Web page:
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On the Significance of Science and Art

Leo Tolstoy

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Book Excerpt: 
. . .nce felt that no common-sense was left in her she called herself sensible, that is to say, scientific science.


Division of labor is the law of all existing things, and, therefore, it should be present in human societies.  It is very possible that this is so; but still the question remains, Of what nature is that division of labor which I behold in my human society? is it that division of labor which should exist?  And if people regard a certain division of labor as unreasonable and unjust, then no science whatever can convince men that that should exist which they regard as unreasonable and unjust.

Division of labor is the condition of existence of organisms, and of human societies; but what, in these human societies, is to be regarded as an organic division of labor?  And, to whatever extent science may have investigated the division of labor in the cells of worms, all these observations do not compel a man to acknowledge that division of labo. . . Read More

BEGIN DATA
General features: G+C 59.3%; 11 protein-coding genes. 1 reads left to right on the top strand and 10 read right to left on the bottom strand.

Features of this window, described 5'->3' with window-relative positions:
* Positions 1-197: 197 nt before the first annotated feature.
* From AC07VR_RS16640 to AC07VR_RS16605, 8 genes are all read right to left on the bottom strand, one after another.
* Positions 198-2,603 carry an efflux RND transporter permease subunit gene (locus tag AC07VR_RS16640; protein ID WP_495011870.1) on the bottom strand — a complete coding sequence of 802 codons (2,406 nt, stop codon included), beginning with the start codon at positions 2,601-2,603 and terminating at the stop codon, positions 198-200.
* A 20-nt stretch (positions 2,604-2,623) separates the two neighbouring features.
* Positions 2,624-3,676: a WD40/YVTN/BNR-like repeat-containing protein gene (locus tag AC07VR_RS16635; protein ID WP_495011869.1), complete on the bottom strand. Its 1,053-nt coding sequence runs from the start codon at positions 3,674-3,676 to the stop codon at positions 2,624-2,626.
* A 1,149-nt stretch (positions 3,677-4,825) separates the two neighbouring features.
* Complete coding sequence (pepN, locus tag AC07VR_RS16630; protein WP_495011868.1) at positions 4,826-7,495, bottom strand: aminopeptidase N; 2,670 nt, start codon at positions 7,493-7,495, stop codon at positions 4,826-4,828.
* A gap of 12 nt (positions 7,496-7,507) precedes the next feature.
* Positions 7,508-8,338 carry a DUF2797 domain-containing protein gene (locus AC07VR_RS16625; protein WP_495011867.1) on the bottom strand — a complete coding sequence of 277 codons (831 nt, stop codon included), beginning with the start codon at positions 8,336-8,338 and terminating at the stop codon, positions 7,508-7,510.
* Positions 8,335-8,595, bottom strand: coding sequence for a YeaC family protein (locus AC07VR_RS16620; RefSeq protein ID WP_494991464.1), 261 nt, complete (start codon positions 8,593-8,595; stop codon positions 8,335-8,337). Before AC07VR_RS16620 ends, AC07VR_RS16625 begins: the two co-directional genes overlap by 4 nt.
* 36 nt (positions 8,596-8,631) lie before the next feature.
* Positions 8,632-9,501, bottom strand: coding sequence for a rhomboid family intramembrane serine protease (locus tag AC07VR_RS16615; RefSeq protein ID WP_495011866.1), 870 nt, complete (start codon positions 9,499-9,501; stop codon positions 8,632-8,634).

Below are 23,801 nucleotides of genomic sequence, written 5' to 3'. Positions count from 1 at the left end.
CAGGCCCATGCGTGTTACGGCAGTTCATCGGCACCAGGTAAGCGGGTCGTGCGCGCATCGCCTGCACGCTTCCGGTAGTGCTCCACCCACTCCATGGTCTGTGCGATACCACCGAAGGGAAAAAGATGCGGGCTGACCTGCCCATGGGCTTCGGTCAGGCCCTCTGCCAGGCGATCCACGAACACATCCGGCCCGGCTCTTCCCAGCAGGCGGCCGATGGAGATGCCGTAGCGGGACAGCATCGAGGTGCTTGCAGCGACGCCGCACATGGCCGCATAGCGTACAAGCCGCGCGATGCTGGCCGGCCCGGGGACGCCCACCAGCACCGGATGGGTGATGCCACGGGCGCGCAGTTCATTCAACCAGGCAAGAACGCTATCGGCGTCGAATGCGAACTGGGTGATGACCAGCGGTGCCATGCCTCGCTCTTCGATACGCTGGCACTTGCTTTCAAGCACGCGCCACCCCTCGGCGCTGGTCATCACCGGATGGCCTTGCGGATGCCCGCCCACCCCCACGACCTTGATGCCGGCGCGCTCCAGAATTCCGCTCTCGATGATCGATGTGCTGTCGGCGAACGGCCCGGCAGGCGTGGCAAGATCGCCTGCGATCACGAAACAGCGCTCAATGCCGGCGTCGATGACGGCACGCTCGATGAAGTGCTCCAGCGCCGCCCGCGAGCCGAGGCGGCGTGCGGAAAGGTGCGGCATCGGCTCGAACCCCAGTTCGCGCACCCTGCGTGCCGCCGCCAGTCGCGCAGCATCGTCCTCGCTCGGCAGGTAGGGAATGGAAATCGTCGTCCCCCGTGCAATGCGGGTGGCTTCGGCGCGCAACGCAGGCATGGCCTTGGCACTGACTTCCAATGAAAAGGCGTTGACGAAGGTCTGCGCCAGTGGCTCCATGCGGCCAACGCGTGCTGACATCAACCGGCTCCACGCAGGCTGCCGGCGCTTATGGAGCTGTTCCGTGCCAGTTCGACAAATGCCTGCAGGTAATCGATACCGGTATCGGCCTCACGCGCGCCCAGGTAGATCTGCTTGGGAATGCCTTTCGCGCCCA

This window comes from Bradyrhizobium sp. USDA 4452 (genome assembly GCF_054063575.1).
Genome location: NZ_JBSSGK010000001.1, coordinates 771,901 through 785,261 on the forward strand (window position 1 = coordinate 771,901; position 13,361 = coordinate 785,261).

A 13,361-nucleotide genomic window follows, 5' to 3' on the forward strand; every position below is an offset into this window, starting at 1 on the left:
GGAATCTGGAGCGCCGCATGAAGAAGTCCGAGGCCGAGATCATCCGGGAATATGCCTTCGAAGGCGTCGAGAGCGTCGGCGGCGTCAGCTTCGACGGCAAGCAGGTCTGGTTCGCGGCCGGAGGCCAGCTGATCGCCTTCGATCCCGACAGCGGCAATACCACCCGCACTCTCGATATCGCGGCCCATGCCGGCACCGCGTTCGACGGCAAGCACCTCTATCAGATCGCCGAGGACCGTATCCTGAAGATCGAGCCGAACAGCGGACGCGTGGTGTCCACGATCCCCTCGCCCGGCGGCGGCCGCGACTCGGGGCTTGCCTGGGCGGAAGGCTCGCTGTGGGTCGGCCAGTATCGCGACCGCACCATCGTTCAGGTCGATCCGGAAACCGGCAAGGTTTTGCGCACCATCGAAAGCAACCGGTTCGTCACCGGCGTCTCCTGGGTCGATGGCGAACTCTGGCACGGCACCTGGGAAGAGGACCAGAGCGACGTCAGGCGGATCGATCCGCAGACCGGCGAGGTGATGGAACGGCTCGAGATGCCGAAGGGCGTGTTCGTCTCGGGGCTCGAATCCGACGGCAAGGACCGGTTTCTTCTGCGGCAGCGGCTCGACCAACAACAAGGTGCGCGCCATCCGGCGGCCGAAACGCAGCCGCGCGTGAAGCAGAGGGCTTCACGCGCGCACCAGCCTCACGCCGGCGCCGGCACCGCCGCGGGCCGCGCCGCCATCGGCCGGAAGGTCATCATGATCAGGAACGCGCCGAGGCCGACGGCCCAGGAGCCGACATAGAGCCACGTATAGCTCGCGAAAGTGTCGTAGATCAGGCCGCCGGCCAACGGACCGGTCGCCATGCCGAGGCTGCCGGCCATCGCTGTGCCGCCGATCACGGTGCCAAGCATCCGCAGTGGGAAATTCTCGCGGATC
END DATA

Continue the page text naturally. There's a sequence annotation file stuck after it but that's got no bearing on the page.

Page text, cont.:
Community Reviews

I enjoy a good rant, especially one of a person who educated himself to know better, but Tolstoy is, in almost all of his criticism of science and art, outdated. At least if one is to reply to specific attacks he issues on the contemporary philosophers at his time (which does not mean that his conte

Tolstoy describes the purpose of Art and Science, the purpose of specialization in our daily jobs. Discovering your own talents and utilizing them for the greater good of society is one's duty. He asks several times what is one to do with ones life, and at the end he summarizes with three points:


Still applicable today

It would do well to make this required reading for art students and various science students as well. The question should always be asked of ones work, of what good am I doing for my fellow man? Even to assume that the answer is easy is to not understand what the question is as